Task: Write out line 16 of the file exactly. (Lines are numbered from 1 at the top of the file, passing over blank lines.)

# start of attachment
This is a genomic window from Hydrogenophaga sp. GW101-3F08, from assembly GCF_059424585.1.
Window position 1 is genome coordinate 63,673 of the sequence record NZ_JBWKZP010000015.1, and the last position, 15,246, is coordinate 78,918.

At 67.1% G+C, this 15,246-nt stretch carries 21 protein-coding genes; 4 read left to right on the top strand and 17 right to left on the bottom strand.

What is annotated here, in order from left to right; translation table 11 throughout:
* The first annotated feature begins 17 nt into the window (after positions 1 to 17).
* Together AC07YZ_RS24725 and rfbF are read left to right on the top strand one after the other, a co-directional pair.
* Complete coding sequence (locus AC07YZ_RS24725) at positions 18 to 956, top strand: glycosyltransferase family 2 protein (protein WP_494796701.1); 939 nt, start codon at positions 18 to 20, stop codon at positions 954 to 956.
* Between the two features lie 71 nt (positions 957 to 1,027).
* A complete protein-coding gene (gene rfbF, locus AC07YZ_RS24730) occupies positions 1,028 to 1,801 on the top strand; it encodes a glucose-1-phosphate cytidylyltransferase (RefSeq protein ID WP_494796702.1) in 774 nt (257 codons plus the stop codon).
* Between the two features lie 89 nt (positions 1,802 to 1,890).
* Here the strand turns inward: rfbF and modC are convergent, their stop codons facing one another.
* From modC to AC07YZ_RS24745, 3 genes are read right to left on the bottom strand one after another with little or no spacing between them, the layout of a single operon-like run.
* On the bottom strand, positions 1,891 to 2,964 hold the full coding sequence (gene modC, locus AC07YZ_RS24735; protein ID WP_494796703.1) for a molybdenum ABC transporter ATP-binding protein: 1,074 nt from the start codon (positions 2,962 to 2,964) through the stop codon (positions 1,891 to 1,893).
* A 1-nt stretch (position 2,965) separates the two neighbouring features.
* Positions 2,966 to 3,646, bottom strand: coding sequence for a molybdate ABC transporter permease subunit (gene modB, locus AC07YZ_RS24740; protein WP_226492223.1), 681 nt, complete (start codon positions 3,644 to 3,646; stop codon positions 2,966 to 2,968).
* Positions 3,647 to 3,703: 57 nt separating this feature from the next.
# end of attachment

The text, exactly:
* Positions 3,647 to 3,703: 57 nt separating this feature from the next.